What did I receive from my ancestors?

To keep everything in perspective, the following chart shows the chance of inheriting at least one or perhaps more chromosomes from a given ancestor. Although it is possible for chromosomes to be passed on in fractions (called “cross-over”), that does not appreciably affect the odds shown here. However, marriages between ancestors who are cousins will increase somewhat the odds of inheritance and will also reduce the number of ancestors (but that is not known to be the case in the lineage shown below).

The odds shown disregard the sex of the subject (Self) person . . .

In the case of a man (“YX” sex chromosomes), the “Y” chromosome is always inherited through the direct male lineage. So in the lineage shown below, it is 100% certain that Kurt, Franz and Mark inherited their “Y” chromosomes from Ioannes Langmann, but highly unlikely that they inherited any other chromosome from Ioannes. On the other hand, they each have about a 50-50 chance of having inherited at least one other chromosome from Karl Langmann, their fourth-great grandfather.

In the case of a woman (“XX” sex chromosomes), neither “X” chromosome is inherited from the paternal grandfather, but one is inherited from the paternal grandmother, another from the mother.

Bear in mind that one’s 46 chromosomes all came from some set of ancestors in any given generation.

Generations Back   Lineage Number of Ancestors Odds of Inheriting One or More Chromosomes
0 Self Kurt, Franz & Mark Langmann, b. 1954, 1958 & 1963 -- --
1 Parent Rudy Langmann, b. 1930 2 1.0000000, certain
2 Grandparent Richard Robert Langmann, b. 1904 4 0.9999999, virtually certain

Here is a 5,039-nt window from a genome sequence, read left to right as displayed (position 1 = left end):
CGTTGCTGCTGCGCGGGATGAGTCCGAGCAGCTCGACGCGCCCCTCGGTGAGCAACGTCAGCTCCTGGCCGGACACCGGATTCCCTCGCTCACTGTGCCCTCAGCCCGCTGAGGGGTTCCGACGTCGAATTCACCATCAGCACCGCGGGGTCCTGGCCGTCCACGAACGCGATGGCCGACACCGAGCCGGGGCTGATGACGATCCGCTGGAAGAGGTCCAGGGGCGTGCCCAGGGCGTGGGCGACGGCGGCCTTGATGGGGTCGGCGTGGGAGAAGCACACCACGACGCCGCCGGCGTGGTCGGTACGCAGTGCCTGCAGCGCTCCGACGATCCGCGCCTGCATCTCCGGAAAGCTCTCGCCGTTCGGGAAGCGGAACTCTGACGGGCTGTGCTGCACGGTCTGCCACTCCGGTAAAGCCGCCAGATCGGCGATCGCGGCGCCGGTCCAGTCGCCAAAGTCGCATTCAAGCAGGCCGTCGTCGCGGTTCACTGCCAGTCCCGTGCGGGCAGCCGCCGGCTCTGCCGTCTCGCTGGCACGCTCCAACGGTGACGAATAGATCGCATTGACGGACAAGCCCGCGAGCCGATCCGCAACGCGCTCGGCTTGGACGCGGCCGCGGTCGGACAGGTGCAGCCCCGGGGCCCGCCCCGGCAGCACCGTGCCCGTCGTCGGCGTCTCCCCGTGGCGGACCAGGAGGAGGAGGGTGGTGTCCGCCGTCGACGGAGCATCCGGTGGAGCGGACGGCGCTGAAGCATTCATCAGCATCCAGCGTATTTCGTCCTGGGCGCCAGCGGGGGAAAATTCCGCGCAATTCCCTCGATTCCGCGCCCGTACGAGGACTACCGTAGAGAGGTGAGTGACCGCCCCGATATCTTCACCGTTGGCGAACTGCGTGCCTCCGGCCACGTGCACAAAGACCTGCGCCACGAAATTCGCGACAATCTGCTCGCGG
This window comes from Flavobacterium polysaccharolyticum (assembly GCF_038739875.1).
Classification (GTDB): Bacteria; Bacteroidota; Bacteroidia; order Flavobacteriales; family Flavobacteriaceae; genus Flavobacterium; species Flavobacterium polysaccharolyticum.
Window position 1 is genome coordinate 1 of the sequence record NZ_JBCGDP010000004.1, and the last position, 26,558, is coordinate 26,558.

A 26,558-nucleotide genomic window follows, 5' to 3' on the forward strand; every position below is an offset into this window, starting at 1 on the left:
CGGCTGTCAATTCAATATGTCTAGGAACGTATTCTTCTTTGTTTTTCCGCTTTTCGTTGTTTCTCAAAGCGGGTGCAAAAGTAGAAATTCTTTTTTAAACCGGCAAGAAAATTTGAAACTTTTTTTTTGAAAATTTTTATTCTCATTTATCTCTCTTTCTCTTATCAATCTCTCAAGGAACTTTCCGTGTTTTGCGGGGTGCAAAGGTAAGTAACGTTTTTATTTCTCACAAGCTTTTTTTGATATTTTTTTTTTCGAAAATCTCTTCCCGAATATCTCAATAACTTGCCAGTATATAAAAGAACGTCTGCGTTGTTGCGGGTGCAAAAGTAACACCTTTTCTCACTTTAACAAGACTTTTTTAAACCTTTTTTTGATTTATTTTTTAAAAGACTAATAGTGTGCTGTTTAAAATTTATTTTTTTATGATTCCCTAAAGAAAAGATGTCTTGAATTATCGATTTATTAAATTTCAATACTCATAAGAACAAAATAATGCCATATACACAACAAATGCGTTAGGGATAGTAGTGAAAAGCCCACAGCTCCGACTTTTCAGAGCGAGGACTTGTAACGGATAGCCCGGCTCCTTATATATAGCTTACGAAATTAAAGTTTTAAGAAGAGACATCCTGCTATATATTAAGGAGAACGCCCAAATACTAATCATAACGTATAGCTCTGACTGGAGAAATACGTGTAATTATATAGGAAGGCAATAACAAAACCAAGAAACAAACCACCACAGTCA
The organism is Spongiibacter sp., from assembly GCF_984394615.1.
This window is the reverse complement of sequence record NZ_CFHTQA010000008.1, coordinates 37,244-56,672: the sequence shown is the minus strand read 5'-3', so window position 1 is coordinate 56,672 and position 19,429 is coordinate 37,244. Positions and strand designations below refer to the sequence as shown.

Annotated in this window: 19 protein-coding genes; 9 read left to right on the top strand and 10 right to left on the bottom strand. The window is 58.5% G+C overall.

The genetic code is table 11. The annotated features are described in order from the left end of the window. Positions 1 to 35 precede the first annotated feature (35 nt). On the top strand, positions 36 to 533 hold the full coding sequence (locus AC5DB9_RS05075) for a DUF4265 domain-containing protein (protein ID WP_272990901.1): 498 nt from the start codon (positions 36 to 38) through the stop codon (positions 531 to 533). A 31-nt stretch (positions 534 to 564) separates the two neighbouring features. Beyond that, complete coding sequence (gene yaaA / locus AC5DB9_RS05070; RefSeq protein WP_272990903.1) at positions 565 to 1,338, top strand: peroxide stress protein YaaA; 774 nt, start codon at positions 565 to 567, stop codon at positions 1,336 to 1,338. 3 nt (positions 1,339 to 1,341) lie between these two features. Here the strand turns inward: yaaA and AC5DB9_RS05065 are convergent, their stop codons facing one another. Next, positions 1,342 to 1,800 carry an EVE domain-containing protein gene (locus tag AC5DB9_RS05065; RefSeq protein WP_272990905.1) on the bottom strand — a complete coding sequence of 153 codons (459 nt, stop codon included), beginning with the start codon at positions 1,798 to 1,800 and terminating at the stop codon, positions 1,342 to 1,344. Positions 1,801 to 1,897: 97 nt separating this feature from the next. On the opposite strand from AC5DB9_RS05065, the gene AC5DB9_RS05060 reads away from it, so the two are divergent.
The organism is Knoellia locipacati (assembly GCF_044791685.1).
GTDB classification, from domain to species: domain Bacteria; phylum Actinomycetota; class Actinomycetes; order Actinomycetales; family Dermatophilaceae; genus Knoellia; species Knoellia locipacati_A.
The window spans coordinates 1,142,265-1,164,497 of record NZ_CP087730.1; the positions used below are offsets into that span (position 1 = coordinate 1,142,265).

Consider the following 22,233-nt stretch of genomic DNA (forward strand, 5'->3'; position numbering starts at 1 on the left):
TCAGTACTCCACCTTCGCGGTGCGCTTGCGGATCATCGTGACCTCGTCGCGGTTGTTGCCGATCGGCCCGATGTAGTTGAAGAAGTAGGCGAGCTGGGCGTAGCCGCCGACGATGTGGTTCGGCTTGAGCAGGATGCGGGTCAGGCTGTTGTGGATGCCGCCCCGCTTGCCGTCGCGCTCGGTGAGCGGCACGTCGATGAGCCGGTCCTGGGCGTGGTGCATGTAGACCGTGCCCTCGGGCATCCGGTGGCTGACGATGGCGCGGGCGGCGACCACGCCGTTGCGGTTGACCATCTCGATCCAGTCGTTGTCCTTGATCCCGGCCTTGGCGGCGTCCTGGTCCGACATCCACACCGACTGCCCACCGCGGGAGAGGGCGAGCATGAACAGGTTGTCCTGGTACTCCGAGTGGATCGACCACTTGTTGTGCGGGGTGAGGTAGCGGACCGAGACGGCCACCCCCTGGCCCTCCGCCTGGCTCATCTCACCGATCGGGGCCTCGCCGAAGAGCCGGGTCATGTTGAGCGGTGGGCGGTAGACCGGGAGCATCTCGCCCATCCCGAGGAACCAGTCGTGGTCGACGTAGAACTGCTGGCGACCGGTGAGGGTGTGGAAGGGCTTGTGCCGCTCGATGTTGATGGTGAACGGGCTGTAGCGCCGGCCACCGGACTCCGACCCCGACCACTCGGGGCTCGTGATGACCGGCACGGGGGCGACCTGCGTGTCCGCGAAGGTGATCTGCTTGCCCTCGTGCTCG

3 Great Grandparent Harald Rudolf Langmann, b. 1881 8 0.9986621, almost certain
4 2G Grandparent Rudolf Wilhelm Georg Bernhard Langmann, b. 1840 16 0.9536355, about 21 out of 22
5 3G Grandparent Johann Friedrich Christoph Langmann, b. 1802 32 0.7733585, about 3 out of 4
6 4G Grandparent Karl Ludwig Caspar Langmann, b. 1767 64 0.5181970, about even
7 5G Grandparent Andreas Langmann, b. 1719 128 0.3038654, about 1 out of 3
8 6G Grandparent Andreas Langmann, b. 1681 256 0.1650581, about 1 out of 6
9 7G Grandparent Bartholomaus Langmann, b. 1648 512 0.0860868, about 1 out of 12
10 8G Grandparent Bartholomaus Langmann, b. 1604 1024 0.0439698, about 1 out of 23
11 9G Grandparent Joachim Langmann, b. 1560 2048 0.0222213, about 1 out of 45
12 10G Grandparent Nicolaus Langmann, b.abt.1530 4096 0.0111117, about 1 out of 90
13 11G Grandparent Heinrich Langmann, b.abt.1485 8192 infinitesimal
14 12G Grandparent Joachim Langmann, b.abt. 1450 16384 --
15 13G Grandparent Nicolaus Langmann, b.abt. 1410 32768 --
16 14G Grandparent Peter Langmann, b.abt. 1360 65536 --
17 15G Grandparent Heinrich Nicolaus Langmann, b. 1323 131072 --
18 16G Grandparent Hans Langmann, b.abt. 1280 262144 --
19 17G Grandparent Conrad Langmann, b.abt. 1240 524288 --
25-26 (?) 23G Grandparent Ioannes Langmann, b.abt. 980 33554432 --

How y-DNA is passed from generation to generation:How  y-DNA is passed from generation to generation:

The table above can easily be modified by substituting another known all-male lineage from 0 to X generations.